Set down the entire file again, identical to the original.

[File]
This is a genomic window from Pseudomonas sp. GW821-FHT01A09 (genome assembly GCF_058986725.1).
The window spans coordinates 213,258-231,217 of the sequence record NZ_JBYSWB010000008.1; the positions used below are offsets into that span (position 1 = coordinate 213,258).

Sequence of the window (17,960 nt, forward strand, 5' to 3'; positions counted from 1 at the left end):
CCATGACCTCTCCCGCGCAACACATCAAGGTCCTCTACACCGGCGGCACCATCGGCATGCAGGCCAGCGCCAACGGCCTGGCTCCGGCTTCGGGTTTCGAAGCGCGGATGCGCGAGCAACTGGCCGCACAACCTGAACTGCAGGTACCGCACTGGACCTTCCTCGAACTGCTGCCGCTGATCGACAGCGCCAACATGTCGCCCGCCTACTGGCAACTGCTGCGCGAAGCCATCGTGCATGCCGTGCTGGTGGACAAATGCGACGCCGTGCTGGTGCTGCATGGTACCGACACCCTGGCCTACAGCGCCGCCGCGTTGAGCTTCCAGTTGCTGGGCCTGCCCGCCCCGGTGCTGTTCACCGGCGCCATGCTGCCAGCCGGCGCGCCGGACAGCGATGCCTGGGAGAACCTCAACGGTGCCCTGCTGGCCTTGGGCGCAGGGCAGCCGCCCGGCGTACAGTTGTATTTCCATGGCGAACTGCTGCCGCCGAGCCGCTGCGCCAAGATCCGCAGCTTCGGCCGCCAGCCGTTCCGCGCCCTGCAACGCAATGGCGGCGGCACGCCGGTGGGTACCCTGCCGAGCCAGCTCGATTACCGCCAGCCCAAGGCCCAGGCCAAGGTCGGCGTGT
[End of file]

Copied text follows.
This is a genomic window from Pseudomonas sp. GW821-FHT01A09 (genome assembly GCF_058986725.1).
The window spans coordinates 213,258-231,217 of the sequence record NZ_JBYSWB010000008.1; the positions used below are offsets into that span (position 1 = coordinate 213,258).

Sequence of the window (17,960 nt, forward strand, 5' to 3'; positions counted from 1 at the left end):
CCATGACCTCTCCCGCGCAACACATCAAGGTCCTCTACACCGGCGGCACCATCGGCATGCAGGCCAGCGCCAACGGCCTGGCTCCGGCTTCGGGTTTCGAAGCGCGGATGCGCGAGCAACTGGCCGCACAACCTGAACTGCAGGTACCGCACTGGACCTTCCTCGAACTGCTGCCGCTGATCGACAGCGCCAACATGTCGCCCGCCTACTGGCAACTGCTGCGCGAAGCCATCGTGCATGCCGTGCTGGTGGACAAATGCGACGCCGTGCTGGTGCTGCATGGTACCGACACCCTGGCCTACAGCGCCGCCGCGTTGAGCTTCCAGTTGCTGGGCCTGCCCGCCCCGGTGCTGTTCACCGGCGCCATGCTGCCAGCCGGCGCGCCGGACAGCGATGCCTGGGAGAACCTCAACGGTGCCCTGCTGGCCTTGGGCGCAGGGCAGCCGCCCGGCGTACAGTTGTATTTCCATGGCGAACTGCTGCCGCCGAGCCGCTGCGCCAAGATCCGCAGCTTCGGCCGCCAGCCGTTCCGCGCCCTGCAACGCAATGGCGGCGGCACGCCGGTGGGTACCCTGCCGAGCCAGCTCGATTACCGCCAGCCCAAGGCCCAGGCCAAGGTCGGCGTGT